The client interacts with the Web application on SAP HANA Cloud Platform via a set of REST services, to request a list of flights, to get flight details and to book a flight.


The Web application provides these REST services using Apache CXF and the Spring Framework.


The REST services in the application delegate the actual calls to the ABAP system to a JCoFlightProvider class which in turn uses the Java Connector API to call an on-premise ABAP system directly using RFC.


For the on-demand to on-premise connectivity, a SAP HANA Cloud Connector is running in the on-premise landscape. It has the ABAP system and BAPIs configured as accessible resources which are needed by the SFlight application.


In the ABAP system, the sample data of the SFLIGHT model has been created, and the authentication to the SFLIGHT BAPIs is done with a service user in this example.


If you like to see the application running, start it in a browser (Chrome, FireFox, Safari) with following URL:


2. Setting up the Environment


The sources of the SFlight sample application are available on, as Extension-005 of the personslist git repository which holds a collection of similar HCP sample applications: [0].


In order to run the application in your landscape, an important pre-requisite is to have an ABAP system, version 4.6c or newer, with the SFLIGHT model and licensed named ABAP users available. How to setup the SFLIGHT model in an ABAP system (e.g. how to generate the flight sample data) is described here [1].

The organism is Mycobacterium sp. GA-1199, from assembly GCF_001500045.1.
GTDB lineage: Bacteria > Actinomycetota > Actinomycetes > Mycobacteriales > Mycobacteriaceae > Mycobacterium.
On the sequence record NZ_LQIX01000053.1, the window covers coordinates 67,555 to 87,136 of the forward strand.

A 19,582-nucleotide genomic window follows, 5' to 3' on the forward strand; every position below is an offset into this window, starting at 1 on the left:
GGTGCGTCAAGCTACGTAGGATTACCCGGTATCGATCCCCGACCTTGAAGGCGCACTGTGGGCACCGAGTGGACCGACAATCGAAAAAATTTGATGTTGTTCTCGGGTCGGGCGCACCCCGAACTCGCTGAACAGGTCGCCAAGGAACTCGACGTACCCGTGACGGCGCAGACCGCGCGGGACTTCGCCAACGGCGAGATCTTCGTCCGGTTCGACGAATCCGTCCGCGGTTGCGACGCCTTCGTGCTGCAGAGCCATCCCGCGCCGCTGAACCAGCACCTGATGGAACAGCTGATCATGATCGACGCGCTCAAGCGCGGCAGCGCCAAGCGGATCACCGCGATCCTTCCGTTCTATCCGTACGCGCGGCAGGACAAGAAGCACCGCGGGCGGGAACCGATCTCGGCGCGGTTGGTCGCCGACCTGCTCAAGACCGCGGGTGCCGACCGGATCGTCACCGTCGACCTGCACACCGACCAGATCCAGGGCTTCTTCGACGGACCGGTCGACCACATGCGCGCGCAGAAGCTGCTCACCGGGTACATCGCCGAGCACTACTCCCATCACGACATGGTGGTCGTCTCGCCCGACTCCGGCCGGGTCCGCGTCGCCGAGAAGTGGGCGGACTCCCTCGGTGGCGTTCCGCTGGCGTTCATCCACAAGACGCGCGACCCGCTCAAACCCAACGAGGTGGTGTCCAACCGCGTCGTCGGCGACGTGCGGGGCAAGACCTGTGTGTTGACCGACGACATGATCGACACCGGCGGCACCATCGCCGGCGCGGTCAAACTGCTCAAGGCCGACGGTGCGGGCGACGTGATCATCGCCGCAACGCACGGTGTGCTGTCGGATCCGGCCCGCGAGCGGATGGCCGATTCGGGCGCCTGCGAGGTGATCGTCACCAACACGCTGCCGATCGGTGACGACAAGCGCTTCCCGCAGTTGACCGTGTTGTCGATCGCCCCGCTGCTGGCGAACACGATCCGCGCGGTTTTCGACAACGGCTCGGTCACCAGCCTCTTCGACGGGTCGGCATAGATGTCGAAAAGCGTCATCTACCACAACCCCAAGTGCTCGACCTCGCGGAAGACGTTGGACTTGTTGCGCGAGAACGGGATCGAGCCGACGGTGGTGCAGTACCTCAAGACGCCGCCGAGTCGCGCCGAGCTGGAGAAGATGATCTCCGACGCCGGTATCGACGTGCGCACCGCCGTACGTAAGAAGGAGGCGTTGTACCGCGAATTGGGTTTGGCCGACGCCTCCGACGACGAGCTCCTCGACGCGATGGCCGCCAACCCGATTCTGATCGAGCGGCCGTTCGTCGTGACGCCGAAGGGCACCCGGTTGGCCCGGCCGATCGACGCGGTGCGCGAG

2.1 Setting up Local HCP Development Environment


If this pre-requisite is fulfilled, you can set up and run the application in your environment. In this tutorial, only the connectivity specific steps are described in detail, the general steps how to set up the SAP HANA Cloud Platform environment and how to import the SFlight sample project into your Eclipse workspace is just shortly summarized here. A more detailed step-by-step guide for these steps are provided in the ReadMe.txt file that you can find in the root directory of the Extensions-005 branch in the github project [0].


  1. Register for a free developer account on HCP
  2. Install Java 7 JDK
  3. Install Eclipse for Java EE Developers
  4. Install the HCP Eclipse tools
  5. Download the HCP SDK